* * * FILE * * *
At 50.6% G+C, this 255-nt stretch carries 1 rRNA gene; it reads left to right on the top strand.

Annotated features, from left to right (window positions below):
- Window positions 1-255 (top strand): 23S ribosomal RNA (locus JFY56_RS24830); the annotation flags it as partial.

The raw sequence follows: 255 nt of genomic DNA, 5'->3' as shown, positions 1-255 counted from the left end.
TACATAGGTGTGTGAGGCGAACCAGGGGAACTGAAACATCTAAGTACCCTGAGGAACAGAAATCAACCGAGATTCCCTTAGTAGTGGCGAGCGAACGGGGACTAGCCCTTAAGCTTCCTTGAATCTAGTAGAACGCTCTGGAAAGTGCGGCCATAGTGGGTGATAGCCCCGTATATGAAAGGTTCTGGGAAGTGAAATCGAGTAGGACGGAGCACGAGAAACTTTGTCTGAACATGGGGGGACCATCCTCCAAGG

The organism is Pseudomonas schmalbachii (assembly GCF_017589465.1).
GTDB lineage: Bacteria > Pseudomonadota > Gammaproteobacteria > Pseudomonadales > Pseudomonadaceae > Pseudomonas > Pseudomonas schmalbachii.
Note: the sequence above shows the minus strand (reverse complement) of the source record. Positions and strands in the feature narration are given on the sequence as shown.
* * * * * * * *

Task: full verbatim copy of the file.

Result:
At 50.6% G+C, this 255-nt stretch carries 1 rRNA gene; it reads left to right on the top strand.

Annotated features, from left to right (window positions below):
- Window positions 1-255 (top strand): 23S ribosomal RNA (locus JFY56_RS24830); the annotation flags it as partial.

The raw sequence follows: 255 nt of genomic DNA, 5'->3' as shown, positions 1-255 counted from the left end.
TACATAGGTGTGTGAGGCGAACCAGGGGAACTGAAACATCTAAGTACCCTGAGGAACAGAAATCAACCGAGATTCCCTTAGTAGTGGCGAGCGAACGGGGACTAGCCCTTAAGCTTCCTTGAATCTAGTAGAACGCTCTGGAAAGTGCGGCCATAGTGGGTGATAGCCCCGTATATGAAAGGTTCTGGGAAGTGAAATCGAGTAGGACGGAGCACGAGAAACTTTGTCTGAACATGGGGGGACCATCCTCCAAGG

The organism is Pseudomonas schmalbachii (assembly GCF_017589465.1).
GTDB lineage: Bacteria > Pseudomonadota > Gammaproteobacteria > Pseudomonadales > Pseudomonadaceae > Pseudomonas > Pseudomonas schmalbachii.
Note: the sequence above shows the minus strand (reverse complement) of the source record. Positions and strands in the feature narration are given on the sequence as shown.